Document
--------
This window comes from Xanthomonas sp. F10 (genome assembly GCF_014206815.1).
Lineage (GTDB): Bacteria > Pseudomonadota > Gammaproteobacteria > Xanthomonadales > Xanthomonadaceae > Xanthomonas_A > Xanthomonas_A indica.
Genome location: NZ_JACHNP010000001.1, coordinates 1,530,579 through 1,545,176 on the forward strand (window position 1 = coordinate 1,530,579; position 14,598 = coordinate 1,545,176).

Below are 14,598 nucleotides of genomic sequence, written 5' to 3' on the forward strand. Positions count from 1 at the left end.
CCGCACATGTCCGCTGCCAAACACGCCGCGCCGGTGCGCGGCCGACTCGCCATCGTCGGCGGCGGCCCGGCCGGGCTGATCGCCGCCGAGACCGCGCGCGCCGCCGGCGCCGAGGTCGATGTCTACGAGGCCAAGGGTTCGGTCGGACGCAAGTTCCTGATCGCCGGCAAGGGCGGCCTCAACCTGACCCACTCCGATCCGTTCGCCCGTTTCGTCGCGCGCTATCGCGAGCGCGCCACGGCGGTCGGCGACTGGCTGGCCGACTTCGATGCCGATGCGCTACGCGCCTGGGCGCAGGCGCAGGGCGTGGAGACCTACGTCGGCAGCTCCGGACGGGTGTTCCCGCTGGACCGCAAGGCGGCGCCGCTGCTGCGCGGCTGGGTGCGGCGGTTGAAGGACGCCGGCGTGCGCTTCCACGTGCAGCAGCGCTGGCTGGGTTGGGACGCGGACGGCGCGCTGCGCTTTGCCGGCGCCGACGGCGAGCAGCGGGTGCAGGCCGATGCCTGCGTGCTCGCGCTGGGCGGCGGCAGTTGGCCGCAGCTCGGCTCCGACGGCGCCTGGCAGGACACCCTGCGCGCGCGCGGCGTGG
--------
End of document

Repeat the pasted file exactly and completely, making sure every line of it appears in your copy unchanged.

This window comes from Xanthomonas sp. F10 (genome assembly GCF_014206815.1).
Lineage (GTDB): Bacteria > Pseudomonadota > Gammaproteobacteria > Xanthomonadales > Xanthomonadaceae > Xanthomonas_A > Xanthomonas_A indica.
Genome location: NZ_JACHNP010000001.1, coordinates 1,530,579 through 1,545,176 on the forward strand (window position 1 = coordinate 1,530,579; position 14,598 = coordinate 1,545,176).

Below are 14,598 nucleotides of genomic sequence, written 5' to 3' on the forward strand. Positions count from 1 at the left end.
CCGCACATGTCCGCTGCCAAACACGCCGCGCCGGTGCGCGGCCGACTCGCCATCGTCGGCGGCGGCCCGGCCGGGCTGATCGCCGCCGAGACCGCGCGCGCCGCCGGCGCCGAGGTCGATGTCTACGAGGCCAAGGGTTCGGTCGGACGCAAGTTCCTGATCGCCGGCAAGGGCGGCCTCAACCTGACCCACTCCGATCCGTTCGCCCGTTTCGTCGCGCGCTATCGCGAGCGCGCCACGGCGGTCGGCGACTGGCTGGCCGACTTCGATGCCGATGCGCTACGCGCCTGGGCGCAGGCGCAGGGCGTGGAGACCTACGTCGGCAGCTCCGGACGGGTGTTCCCGCTGGACCGCAAGGCGGCGCCGCTGCTGCGCGGCTGGGTGCGGCGGTTGAAGGACGCCGGCGTGCGCTTCCACGTGCAGCAGCGCTGGCTGGGTTGGGACGCGGACGGCGCGCTGCGCTTTGCCGGCGCCGACGGCGAGCAGCGGGTGCAGGCCGATGCCTGCGTGCTCGCGCTGGGCGGCGGCAGTTGGCCGCAGCTCGGCTCCGACGGCGCCTGGCAGGACACCCTGCGCGCGCGCGGCGTGG